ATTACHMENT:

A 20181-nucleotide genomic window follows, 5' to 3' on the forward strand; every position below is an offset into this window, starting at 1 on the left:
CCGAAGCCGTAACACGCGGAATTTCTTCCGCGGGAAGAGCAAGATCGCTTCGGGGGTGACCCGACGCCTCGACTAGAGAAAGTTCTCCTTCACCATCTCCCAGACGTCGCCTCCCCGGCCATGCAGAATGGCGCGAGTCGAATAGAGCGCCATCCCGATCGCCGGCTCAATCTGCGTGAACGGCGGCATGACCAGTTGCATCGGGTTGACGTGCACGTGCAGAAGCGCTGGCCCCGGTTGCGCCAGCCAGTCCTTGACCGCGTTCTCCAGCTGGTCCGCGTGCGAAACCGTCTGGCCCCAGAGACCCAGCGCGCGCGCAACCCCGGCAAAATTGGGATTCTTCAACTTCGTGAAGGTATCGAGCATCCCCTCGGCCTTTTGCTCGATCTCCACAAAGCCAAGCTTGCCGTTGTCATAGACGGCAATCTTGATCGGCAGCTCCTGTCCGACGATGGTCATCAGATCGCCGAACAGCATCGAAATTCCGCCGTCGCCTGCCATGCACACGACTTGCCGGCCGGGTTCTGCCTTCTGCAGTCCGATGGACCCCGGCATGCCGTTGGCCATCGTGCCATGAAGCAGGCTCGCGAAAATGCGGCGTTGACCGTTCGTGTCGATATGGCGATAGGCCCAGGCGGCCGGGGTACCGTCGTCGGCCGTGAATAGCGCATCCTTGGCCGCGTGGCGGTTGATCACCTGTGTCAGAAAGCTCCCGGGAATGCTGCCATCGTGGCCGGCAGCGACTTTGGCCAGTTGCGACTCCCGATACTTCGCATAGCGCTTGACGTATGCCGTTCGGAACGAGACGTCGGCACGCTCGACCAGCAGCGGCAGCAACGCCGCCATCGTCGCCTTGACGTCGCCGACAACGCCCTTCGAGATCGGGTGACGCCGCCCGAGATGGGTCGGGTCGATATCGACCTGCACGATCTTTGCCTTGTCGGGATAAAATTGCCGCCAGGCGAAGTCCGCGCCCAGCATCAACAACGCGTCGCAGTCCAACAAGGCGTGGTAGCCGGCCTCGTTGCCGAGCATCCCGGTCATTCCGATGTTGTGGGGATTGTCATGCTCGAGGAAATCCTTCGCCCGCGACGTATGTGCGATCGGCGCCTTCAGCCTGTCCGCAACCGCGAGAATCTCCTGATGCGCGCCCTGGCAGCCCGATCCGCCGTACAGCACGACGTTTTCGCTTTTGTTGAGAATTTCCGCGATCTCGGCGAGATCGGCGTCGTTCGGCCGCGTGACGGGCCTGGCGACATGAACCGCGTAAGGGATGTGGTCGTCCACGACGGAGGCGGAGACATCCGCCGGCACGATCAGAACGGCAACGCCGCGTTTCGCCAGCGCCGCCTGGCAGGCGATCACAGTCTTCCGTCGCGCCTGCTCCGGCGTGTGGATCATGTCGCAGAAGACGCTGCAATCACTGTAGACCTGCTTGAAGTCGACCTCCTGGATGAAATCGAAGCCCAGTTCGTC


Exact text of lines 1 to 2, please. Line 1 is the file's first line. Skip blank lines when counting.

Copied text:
A 20181-nucleotide genomic window follows, 5' to 3' on the forward strand; every position below is an offset into this window, starting at 1 on the left:
CCGAAGCCGTAACACGCGGAATTTCTTCCGCGGGAAGAGCAAGATCGCTTCGGGGGTGACCCGACGCCTCGACTAGAGAAAGTTCTCCTTCACCATCTCCCAGACGTCGCCTCCCCGGCCATGCAGAATGGCGCGAGTCGAATAGAGCGCCATCCCGATCGCCGGCTCAATCTGCGTGAACGGCGGCATGACCAGTTGCATCGGGTTGACGTGCACGTGCAGAAGCGCTGGCCCCGGTTGCGCCAGCCAGTCCTTGACCGCGTTCTCCAGCTGGTCCGCGTGCGAAACCGTCTGGCCCCAGAGACCCAGCGCGCGCGCAACCCCGGCAAAATTGGGATTCTTCAACTTCGTGAAGGTATCGAGCATCCCCTCGGCCTTTTGCTCGATCTCCACAAAGCCAAGCTTGCCGTTGTCATAGACGGCAATCTTGATCGGCAGCTCCTGTCCGACGATGGTCATCAGATCGCCGAACAGCATCGAAATTCCGCCGTCGCCTGCCATGCACACGACTTGCCGGCCGGGTTCTGCCTTCTGCAGTCCGATGGACCCCGGCATGCCGTTGGCCATCGTGCCATGAAGCAGGCTCGCGAAAATGCGGCGTTGACCGTTCGTGTCGATATGGCGATAGGCCCAGGCGGCCGGGGTACCGTCGTCGGCCGTGAATAGCGCATCCTTGGCCGCGTGGCGGTTGATCACCTGTGTCAGAAAGCTCCCGGGAATGCTGCCATCGTGGCCGGCAGCGACTTTGGCCAGTTGCGACTCCCGATACTTCGCATAGCGCTTGACGTATGCCGTTCGGAACGAGACGTCGGCACGCTCGACCAGCAGCGGCAGCAACGCCGCCATCGTCGCCTTGACGTCGCCGACAACGCCCTTCGAGATCGGGTGACGCCGCCCGAGATGGGTCGGGTCGATATCGACCTGCACGATCTTTGCCTTGTCGGGATAAAATTGCCGCCAGGCGAAGTCCGCGCCCAGCATCAACAACGCGTCGCAGTCCAACAAGGCGTGGTAGCCGGCCTCGTTGCCGAGCATCCCGGTCATTCCGATGTTGTGGGGATTGTCATGCTCGAGGAAATCCTTCGCCCGCGACGTATGTGCGATCGGCGCCTTCAGCCTGTCCGCAACCGCGAGAATCTCCTGATGCGCGCCCTGGCAGCCCGATCCGCCGTACAGCACGACGTTTTCGCTTTTGTTGAGAATTTCCGCGATCTCGGCGAGATCGGCGTCGTTCGGCCGCGTGACGGGCCTGGCGACATGAACCGCGTAAGGGATGTGGTCGTCCACGACGGAGGCGGAGACATCCGCCGGCACGATCAGAACGGCAACGCCGCGTTTCGCCAGCGCCGCCTGGCAGGCGATCACAGTCTTCCGTCGCGCCTGCTCCGGCGTGTGGATCATGTCGCAGAAGACGCTGCAATCACTGTAGACCTGCTTGAAGTCGACCTCCTGGATGAAATCGAAGCCCAGTTCGTC